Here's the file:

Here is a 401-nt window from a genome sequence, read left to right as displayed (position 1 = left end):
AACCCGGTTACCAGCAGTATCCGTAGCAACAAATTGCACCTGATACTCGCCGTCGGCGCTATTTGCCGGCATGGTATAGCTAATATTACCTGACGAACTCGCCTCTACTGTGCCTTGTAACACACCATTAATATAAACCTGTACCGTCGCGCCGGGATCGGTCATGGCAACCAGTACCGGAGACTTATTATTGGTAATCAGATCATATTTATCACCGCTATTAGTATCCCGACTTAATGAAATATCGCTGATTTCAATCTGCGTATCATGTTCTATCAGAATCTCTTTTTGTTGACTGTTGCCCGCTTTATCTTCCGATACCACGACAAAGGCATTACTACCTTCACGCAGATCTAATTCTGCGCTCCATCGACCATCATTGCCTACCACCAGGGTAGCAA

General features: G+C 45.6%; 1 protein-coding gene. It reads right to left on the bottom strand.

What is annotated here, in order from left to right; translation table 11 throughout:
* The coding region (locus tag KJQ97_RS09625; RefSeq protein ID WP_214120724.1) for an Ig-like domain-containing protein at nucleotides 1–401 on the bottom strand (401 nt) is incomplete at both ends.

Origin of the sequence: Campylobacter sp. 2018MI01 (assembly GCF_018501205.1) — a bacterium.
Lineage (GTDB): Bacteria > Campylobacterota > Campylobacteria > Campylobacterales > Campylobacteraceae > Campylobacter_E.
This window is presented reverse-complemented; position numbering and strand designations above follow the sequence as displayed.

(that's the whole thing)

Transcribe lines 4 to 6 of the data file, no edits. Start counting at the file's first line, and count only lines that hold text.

What is annotated here, in order from left to right; translation table 11 throughout:
* The coding region (locus tag KJQ97_RS09625; RefSeq protein ID WP_214120724.1) for an Ig-like domain-containing protein at nucleotides 1–401 on the bottom strand (401 nt) is incomplete at both ends.

Origin of the sequence: Campylobacter sp. 2018MI01 (assembly GCF_018501205.1) — a bacterium.